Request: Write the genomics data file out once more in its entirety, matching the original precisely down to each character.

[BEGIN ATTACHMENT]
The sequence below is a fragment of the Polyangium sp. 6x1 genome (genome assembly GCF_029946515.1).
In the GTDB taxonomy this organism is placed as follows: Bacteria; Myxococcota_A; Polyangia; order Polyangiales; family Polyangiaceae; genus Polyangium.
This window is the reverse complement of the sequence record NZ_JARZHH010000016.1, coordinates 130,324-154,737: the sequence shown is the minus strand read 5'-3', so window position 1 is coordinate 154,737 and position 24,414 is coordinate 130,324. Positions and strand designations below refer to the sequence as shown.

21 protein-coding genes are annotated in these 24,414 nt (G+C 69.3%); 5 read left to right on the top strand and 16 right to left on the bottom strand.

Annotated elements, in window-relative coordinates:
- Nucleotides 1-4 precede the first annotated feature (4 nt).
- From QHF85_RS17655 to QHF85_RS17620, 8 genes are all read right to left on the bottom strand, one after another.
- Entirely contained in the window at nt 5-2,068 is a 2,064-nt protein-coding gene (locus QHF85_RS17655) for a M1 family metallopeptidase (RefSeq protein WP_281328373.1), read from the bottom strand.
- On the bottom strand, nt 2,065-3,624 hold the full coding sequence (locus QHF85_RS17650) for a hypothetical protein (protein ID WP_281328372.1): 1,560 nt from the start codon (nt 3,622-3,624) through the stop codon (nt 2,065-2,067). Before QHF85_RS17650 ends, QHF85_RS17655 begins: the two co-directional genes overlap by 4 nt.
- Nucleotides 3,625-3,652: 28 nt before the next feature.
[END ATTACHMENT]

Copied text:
The sequence below is a fragment of the Polyangium sp. 6x1 genome (genome assembly GCF_029946515.1).
In the GTDB taxonomy this organism is placed as follows: Bacteria; Myxococcota_A; Polyangia; order Polyangiales; family Polyangiaceae; genus Polyangium.
This window is the reverse complement of the sequence record NZ_JARZHH010000016.1, coordinates 130,324-154,737: the sequence shown is the minus strand read 5'-3', so window position 1 is coordinate 154,737 and position 24,414 is coordinate 130,324. Positions and strand designations below refer to the sequence as shown.

21 protein-coding genes are annotated in these 24,414 nt (G+C 69.3%); 5 read left to right on the top strand and 16 right to left on the bottom strand.

Annotated elements, in window-relative coordinates:
- Nucleotides 1-4 precede the first annotated feature (4 nt).
- From QHF85_RS17655 to QHF85_RS17620, 8 genes are all read right to left on the bottom strand, one after another.
- Entirely contained in the window at nt 5-2,068 is a 2,064-nt protein-coding gene (locus QHF85_RS17655) for a M1 family metallopeptidase (RefSeq protein WP_281328373.1), read from the bottom strand.
- On the bottom strand, nt 2,065-3,624 hold the full coding sequence (locus QHF85_RS17650) for a hypothetical protein (protein ID WP_281328372.1): 1,560 nt from the start codon (nt 3,622-3,624) through the stop codon (nt 2,065-2,067). Before QHF85_RS17650 ends, QHF85_RS17655 begins: the two co-directional genes overlap by 4 nt.
- Nucleotides 3,625-3,652: 28 nt before the next feature.